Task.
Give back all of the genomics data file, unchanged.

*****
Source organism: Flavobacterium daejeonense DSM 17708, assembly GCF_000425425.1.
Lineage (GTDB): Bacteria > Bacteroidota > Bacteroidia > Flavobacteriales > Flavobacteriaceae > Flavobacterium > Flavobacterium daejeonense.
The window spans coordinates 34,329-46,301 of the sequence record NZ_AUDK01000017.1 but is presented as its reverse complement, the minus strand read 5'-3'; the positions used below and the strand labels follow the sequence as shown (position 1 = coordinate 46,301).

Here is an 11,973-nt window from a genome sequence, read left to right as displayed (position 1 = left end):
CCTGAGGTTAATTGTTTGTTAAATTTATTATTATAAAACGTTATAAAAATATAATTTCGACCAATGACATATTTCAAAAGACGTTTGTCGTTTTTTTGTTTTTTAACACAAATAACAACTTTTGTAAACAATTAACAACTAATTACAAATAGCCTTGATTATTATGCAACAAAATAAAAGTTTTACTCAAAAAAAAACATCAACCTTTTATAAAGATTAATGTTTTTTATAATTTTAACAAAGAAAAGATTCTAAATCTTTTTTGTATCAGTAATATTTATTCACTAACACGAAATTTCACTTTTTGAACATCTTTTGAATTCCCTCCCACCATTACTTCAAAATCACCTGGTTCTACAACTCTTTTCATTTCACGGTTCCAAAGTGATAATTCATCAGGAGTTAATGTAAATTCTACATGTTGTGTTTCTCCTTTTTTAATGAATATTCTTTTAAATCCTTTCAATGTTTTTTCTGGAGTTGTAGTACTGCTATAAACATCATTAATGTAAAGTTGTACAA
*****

Source organism: Flavobacterium daejeonense DSM 17708, assembly GCF_000425425.1.
Lineage (GTDB): Bacteria > Bacteroidota > Bacteroidia > Flavobacteriales > Flavobacteriaceae > Flavobacterium > Flavobacterium daejeonense.
The window spans coordinates 34,329-46,301 of the sequence record NZ_AUDK01000017.1 but is presented as its reverse complement, the minus strand read 5'-3'; the positions used below and the strand labels follow the sequence as shown (position 1 = coordinate 46,301).

Here is an 11,973-nt window from a genome sequence, read left to right as displayed (position 1 = left end):
CCTGAGGTTAATTGTTTGTTAAATTTATTATTATAAAACGTTATAAAAATATAATTTCGACCAATGACATATTTCAAAAGACGTTTGTCGTTTTTTTGTTTTTTAACACAAATAACAACTTTTGTAAACAATTAACAACTAATTACAAATAGCCTTGATTATTATGCAACAAAATAAAAGTTTTACTCAAAAAAAAACATCAACCTTTTATAAAGATTAATGTTTTTTATAATTTTAACAAAGAAAAGATTCTAAATCTTTTTTGTATCAGTAATATTTATTCACTAACACGAAATTTCACTTTTTGAACATCTTTTGAATTCCCTCCCACCATTACTTCAAAATCACCTGGTTCTACAACTCTTTTCATTTCACGGTTCCAAAGTGATAATTCATCAGGAGTTAATGTAAATTCTACATGTTGTGTTTCTCCTTTTTTAATGAATATTCTTTTAAATCCTTTCAATGTTTTTTCTGGAGTTGTAGTACTGCTATAAACATCATTAATGTAAAGTTGTACAA